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I'm a network field producer who also worked in local tv as a line producer and field producer. Over the years, I have had the great fortune to work with super people. Now I'd like to pass along what I know and rant a tad.

"Dear Maggie..." pitlist@gmail.com
I check it sporadically, but I love answering emails, so if you have an issue or difficult person you need help with, don't hesitate to shoot it my way.

Maggie L

Maggie L
One of the rare times I'm in the office

Monday, December 3, 2007

When in Doubt, Lead with Weather

A bunch of storms have hit the US. I hope you are all leading with them. You can't go wrong with a weather lead. It doesn't matter if there is some vastly more important story, people care about weather, people talk about weather and people will change the channel in a hot minute if they don't see weather on your show.

I learned this lesson the hard way. I had just moved from Cincinnati to Phoenix when I was producing the 10 show. Keep in mind, back in Cincinnati, we'd lead with snow if we saw a single flake within a 100 mile radius. But it was raining in Phoenix. No torrential downpour, no flooding, just rain. My Executive Producer at the time said "Lead with weather." I was baffled. I said, "Lead with rain? The fact that it's raining?" She said, "I know, it seems weird but it's kind of a big deal here." After living there for a year, I got it. In a place that gets about seven or eight inches of rain a year and has an average 321 days of sunshine, rain is a big, big deal.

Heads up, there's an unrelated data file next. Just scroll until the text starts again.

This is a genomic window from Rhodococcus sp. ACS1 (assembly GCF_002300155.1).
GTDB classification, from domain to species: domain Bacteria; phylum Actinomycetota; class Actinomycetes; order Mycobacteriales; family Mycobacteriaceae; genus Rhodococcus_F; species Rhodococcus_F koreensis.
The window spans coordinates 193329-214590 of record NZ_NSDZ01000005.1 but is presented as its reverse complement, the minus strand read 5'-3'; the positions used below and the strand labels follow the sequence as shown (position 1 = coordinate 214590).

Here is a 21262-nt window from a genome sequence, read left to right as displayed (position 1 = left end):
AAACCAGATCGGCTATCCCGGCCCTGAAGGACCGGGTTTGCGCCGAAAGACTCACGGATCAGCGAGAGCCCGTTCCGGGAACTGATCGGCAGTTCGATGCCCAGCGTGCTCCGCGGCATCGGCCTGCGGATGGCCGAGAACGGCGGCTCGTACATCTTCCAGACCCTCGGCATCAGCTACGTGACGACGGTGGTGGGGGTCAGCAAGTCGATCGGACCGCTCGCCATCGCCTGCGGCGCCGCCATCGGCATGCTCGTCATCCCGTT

So-- lead with weather-- every chance you get. Work the best video into your open. Unless there's something imminent going on, like a tornado, I like to toss to a reporter who's actually out in the weather, as opposed to the weather guy who is dry in the studio. But if you do toss to the weather guy, make sure he has some good vo to lead with before he gets into maps.

Also, consider pulling other reporters into your weather coverage. (In general, and not just for weather, the more faces you can work into the show, the better.) Reporter Joe Blow may be on the shooting or council meeting, but if he's getting rained on, toss to him for a quick hit on what it's like in his area. Have him pan the camera to show us the street or something nearby (blowing flags, trees etc.) It's much better to show live weather than taped, so think walk and talks for your reporters but have broll on standby in case the weather stops in their area right before the live shot.

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